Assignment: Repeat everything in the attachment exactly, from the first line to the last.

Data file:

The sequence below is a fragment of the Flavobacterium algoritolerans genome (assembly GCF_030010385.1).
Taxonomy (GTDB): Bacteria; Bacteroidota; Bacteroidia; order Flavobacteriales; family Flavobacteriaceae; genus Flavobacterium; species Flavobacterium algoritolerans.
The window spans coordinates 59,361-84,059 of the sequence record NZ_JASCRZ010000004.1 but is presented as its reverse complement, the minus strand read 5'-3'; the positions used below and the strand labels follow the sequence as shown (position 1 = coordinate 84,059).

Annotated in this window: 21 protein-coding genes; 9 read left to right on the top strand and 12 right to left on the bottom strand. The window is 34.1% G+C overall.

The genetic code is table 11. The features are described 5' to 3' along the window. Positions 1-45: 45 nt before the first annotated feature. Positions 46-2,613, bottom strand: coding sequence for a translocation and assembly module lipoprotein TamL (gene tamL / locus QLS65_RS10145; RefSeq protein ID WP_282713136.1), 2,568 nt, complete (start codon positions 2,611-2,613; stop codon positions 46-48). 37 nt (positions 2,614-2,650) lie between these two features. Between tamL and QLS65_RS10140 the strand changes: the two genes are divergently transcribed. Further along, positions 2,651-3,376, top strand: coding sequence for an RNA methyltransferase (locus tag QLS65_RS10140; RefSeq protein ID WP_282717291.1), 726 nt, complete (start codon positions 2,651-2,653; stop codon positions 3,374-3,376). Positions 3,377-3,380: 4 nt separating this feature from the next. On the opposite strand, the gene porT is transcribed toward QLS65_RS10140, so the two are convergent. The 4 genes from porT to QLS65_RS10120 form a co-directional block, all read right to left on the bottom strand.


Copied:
The sequence below is a fragment of the Flavobacterium algoritolerans genome (assembly GCF_030010385.1).
Taxonomy (GTDB): Bacteria; Bacteroidota; Bacteroidia; order Flavobacteriales; family Flavobacteriaceae; genus Flavobacterium; species Flavobacterium algoritolerans.
The window spans coordinates 59,361-84,059 of the sequence record NZ_JASCRZ010000004.1 but is presented as its reverse complement, the minus strand read 5'-3'; the positions used below and the strand labels follow the sequence as shown (position 1 = coordinate 84,059).

Annotated in this window: 21 protein-coding genes; 9 read left to right on the top strand and 12 right to left on the bottom strand. The window is 34.1% G+C overall.

The genetic code is table 11. The features are described 5' to 3' along the window. Positions 1-45: 45 nt before the first annotated feature. Positions 46-2,613, bottom strand: coding sequence for a translocation and assembly module lipoprotein TamL (gene tamL / locus QLS65_RS10145; RefSeq protein ID WP_282713136.1), 2,568 nt, complete (start codon positions 2,611-2,613; stop codon positions 46-48). 37 nt (positions 2,614-2,650) lie between these two features. Between tamL and QLS65_RS10140 the strand changes: the two genes are divergently transcribed. Further along, positions 2,651-3,376, top strand: coding sequence for an RNA methyltransferase (locus tag QLS65_RS10140; RefSeq protein ID WP_282717291.1), 726 nt, complete (start codon positions 2,651-2,653; stop codon positions 3,374-3,376). Positions 3,377-3,380: 4 nt separating this feature from the next. On the opposite strand, the gene porT is transcribed toward QLS65_RS10140, so the two are convergent. The 4 genes from porT to QLS65_RS10120 form a co-directional block, all read right to left on the bottom strand.